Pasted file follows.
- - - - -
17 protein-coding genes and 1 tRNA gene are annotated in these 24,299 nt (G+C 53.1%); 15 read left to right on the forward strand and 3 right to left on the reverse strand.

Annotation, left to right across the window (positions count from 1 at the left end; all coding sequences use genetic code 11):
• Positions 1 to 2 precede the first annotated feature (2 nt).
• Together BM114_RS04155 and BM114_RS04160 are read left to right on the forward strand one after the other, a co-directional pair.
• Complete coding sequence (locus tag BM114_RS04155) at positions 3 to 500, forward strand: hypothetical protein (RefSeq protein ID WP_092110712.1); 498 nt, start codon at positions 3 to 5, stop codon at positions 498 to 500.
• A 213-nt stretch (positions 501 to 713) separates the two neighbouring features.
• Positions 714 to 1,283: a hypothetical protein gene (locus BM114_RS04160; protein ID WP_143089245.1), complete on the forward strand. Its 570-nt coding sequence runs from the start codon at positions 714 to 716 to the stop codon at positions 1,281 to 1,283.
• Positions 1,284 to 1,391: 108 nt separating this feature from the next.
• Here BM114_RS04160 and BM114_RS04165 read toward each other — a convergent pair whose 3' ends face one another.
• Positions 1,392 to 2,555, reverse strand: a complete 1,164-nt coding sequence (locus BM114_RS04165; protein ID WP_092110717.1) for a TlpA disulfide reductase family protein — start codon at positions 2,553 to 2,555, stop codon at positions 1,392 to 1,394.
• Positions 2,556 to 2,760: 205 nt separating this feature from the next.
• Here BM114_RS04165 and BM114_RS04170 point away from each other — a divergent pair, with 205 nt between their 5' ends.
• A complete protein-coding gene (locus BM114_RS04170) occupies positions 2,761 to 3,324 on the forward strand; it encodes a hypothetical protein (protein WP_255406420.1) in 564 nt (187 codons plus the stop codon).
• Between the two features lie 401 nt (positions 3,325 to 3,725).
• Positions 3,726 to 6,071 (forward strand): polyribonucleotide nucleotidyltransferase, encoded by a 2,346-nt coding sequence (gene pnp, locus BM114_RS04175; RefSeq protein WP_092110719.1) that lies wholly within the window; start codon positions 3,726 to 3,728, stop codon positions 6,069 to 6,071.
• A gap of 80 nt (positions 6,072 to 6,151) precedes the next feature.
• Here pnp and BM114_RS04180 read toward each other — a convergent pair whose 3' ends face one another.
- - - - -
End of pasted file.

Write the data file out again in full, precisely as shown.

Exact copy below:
17 protein-coding genes and 1 tRNA gene are annotated in these 24,299 nt (G+C 53.1%); 15 read left to right on the forward strand and 3 right to left on the reverse strand.

Annotation, left to right across the window (positions count from 1 at the left end; all coding sequences use genetic code 11):
• Positions 1 to 2 precede the first annotated feature (2 nt).
• Together BM114_RS04155 and BM114_RS04160 are read left to right on the forward strand one after the other, a co-directional pair.
• Complete coding sequence (locus tag BM114_RS04155) at positions 3 to 500, forward strand: hypothetical protein (RefSeq protein ID WP_092110712.1); 498 nt, start codon at positions 3 to 5, stop codon at positions 498 to 500.
• A 213-nt stretch (positions 501 to 713) separates the two neighbouring features.
• Positions 714 to 1,283: a hypothetical protein gene (locus BM114_RS04160; protein ID WP_143089245.1), complete on the forward strand. Its 570-nt coding sequence runs from the start codon at positions 714 to 716 to the stop codon at positions 1,281 to 1,283.
• Positions 1,284 to 1,391: 108 nt separating this feature from the next.
• Here BM114_RS04160 and BM114_RS04165 read toward each other — a convergent pair whose 3' ends face one another.
• Positions 1,392 to 2,555, reverse strand: a complete 1,164-nt coding sequence (locus BM114_RS04165; protein ID WP_092110717.1) for a TlpA disulfide reductase family protein — start codon at positions 2,553 to 2,555, stop codon at positions 1,392 to 1,394.
• Positions 2,556 to 2,760: 205 nt separating this feature from the next.
• Here BM114_RS04165 and BM114_RS04170 point away from each other — a divergent pair, with 205 nt between their 5' ends.
• A complete protein-coding gene (locus BM114_RS04170) occupies positions 2,761 to 3,324 on the forward strand; it encodes a hypothetical protein (protein WP_255406420.1) in 564 nt (187 codons plus the stop codon).
• Between the two features lie 401 nt (positions 3,325 to 3,725).
• Positions 3,726 to 6,071 (forward strand): polyribonucleotide nucleotidyltransferase, encoded by a 2,346-nt coding sequence (gene pnp, locus BM114_RS04175; RefSeq protein WP_092110719.1) that lies wholly within the window; start codon positions 3,726 to 3,728, stop codon positions 6,069 to 6,071.
• A gap of 80 nt (positions 6,072 to 6,151) precedes the next feature.
• Here pnp and BM114_RS04180 read toward each other — a convergent pair whose 3' ends face one another.